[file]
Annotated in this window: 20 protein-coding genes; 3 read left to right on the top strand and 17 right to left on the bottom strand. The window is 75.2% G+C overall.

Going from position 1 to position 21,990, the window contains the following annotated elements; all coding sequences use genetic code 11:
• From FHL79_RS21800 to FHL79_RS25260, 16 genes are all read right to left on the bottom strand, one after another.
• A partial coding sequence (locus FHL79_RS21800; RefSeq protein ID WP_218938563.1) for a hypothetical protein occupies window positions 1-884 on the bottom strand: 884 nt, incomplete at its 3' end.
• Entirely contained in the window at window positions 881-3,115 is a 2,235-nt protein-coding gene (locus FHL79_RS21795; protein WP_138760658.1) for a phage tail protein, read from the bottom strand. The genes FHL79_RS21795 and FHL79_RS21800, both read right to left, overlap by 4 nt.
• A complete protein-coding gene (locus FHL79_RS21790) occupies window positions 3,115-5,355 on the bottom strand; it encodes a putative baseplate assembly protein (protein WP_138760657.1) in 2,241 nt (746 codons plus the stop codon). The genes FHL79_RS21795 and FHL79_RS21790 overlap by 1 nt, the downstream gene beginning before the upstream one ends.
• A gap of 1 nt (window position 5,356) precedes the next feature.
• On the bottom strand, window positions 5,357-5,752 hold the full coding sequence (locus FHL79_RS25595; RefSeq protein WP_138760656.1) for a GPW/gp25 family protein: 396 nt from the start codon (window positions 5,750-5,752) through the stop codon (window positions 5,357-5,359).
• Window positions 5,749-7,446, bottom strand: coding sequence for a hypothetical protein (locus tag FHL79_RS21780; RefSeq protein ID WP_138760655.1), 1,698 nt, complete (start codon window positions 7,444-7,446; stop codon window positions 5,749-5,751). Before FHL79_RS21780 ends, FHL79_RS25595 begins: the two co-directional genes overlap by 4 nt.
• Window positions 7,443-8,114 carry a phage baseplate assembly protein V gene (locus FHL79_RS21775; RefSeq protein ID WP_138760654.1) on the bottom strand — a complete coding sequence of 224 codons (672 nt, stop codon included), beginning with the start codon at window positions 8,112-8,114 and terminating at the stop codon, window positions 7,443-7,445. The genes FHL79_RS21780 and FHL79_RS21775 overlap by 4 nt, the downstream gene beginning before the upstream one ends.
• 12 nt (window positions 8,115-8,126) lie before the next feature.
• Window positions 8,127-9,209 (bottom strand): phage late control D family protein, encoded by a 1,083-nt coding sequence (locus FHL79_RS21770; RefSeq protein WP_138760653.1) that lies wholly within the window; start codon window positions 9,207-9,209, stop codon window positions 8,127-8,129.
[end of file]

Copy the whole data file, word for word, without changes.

Annotated in this window: 20 protein-coding genes; 3 read left to right on the top strand and 17 right to left on the bottom strand. The window is 75.2% G+C overall.

Going from position 1 to position 21,990, the window contains the following annotated elements; all coding sequences use genetic code 11:
• From FHL79_RS21800 to FHL79_RS25260, 16 genes are all read right to left on the bottom strand, one after another.
• A partial coding sequence (locus FHL79_RS21800; RefSeq protein ID WP_218938563.1) for a hypothetical protein occupies window positions 1-884 on the bottom strand: 884 nt, incomplete at its 3' end.
• Entirely contained in the window at window positions 881-3,115 is a 2,235-nt protein-coding gene (locus FHL79_RS21795; protein WP_138760658.1) for a phage tail protein, read from the bottom strand. The genes FHL79_RS21795 and FHL79_RS21800, both read right to left, overlap by 4 nt.
• A complete protein-coding gene (locus FHL79_RS21790) occupies window positions 3,115-5,355 on the bottom strand; it encodes a putative baseplate assembly protein (protein WP_138760657.1) in 2,241 nt (746 codons plus the stop codon). The genes FHL79_RS21795 and FHL79_RS21790 overlap by 1 nt, the downstream gene beginning before the upstream one ends.
• A gap of 1 nt (window position 5,356) precedes the next feature.
• On the bottom strand, window positions 5,357-5,752 hold the full coding sequence (locus FHL79_RS25595; RefSeq protein WP_138760656.1) for a GPW/gp25 family protein: 396 nt from the start codon (window positions 5,750-5,752) through the stop codon (window positions 5,357-5,359).
• Window positions 5,749-7,446, bottom strand: coding sequence for a hypothetical protein (locus tag FHL79_RS21780; RefSeq protein ID WP_138760655.1), 1,698 nt, complete (start codon window positions 7,444-7,446; stop codon window positions 5,749-5,751). Before FHL79_RS21780 ends, FHL79_RS25595 begins: the two co-directional genes overlap by 4 nt.
• Window positions 7,443-8,114 carry a phage baseplate assembly protein V gene (locus FHL79_RS21775; RefSeq protein ID WP_138760654.1) on the bottom strand — a complete coding sequence of 224 codons (672 nt, stop codon included), beginning with the start codon at window positions 8,112-8,114 and terminating at the stop codon, window positions 7,443-7,445. The genes FHL79_RS21780 and FHL79_RS21775 overlap by 4 nt, the downstream gene beginning before the upstream one ends.
• 12 nt (window positions 8,115-8,126) lie before the next feature.
• Window positions 8,127-9,209 (bottom strand): phage late control D family protein, encoded by a 1,083-nt coding sequence (locus FHL79_RS21770; RefSeq protein WP_138760653.1) that lies wholly within the window; start codon window positions 9,207-9,209, stop codon window positions 8,127-8,129.